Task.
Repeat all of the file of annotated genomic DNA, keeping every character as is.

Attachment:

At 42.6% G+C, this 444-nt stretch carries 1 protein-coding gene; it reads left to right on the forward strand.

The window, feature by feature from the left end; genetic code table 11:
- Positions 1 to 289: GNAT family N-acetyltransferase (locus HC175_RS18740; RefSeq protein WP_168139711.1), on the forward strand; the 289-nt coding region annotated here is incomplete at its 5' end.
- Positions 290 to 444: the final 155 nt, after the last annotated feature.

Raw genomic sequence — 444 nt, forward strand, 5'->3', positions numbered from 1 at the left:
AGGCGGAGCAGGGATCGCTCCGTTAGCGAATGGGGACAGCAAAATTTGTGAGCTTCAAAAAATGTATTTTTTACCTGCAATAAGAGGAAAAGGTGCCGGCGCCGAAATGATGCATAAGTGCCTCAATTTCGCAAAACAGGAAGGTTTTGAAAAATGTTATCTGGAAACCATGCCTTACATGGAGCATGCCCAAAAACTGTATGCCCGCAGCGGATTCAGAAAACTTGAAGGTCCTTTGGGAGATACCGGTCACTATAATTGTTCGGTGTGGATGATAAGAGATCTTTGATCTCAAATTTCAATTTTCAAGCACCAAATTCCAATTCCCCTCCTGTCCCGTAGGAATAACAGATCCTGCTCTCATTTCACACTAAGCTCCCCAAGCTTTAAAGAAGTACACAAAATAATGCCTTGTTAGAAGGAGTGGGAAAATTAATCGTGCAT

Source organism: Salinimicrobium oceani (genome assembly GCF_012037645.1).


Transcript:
At 42.6% G+C, this 444-nt stretch carries 1 protein-coding gene; it reads left to right on the forward strand.

The window, feature by feature from the left end; genetic code table 11:
- Positions 1 to 289: GNAT family N-acetyltransferase (locus HC175_RS18740; RefSeq protein WP_168139711.1), on the forward strand; the 289-nt coding region annotated here is incomplete at its 5' end.
- Positions 290 to 444: the final 155 nt, after the last annotated feature.

Raw genomic sequence — 444 nt, forward strand, 5'->3', positions numbered from 1 at the left:
AGGCGGAGCAGGGATCGCTCCGTTAGCGAATGGGGACAGCAAAATTTGTGAGCTTCAAAAAATGTATTTTTTACCTGCAATAAGAGGAAAAGGTGCCGGCGCCGAAATGATGCATAAGTGCCTCAATTTCGCAAAACAGGAAGGTTTTGAAAAATGTTATCTGGAAACCATGCCTTACATGGAGCATGCCCAAAAACTGTATGCCCGCAGCGGATTCAGAAAACTTGAAGGTCCTTTGGGAGATACCGGTCACTATAATTGTTCGGTGTGGATGATAAGAGATCTTTGATCTCAAATTTCAATTTTCAAGCACCAAATTCCAATTCCCCTCCTGTCCCGTAGGAATAACAGATCCTGCTCTCATTTCACACTAAGCTCCCCAAGCTTTAAAGAAGTACACAAAATAATGCCTTGTTAGAAGGAGTGGGAAAATTAATCGTGCAT

Source organism: Salinimicrobium oceani (genome assembly GCF_012037645.1).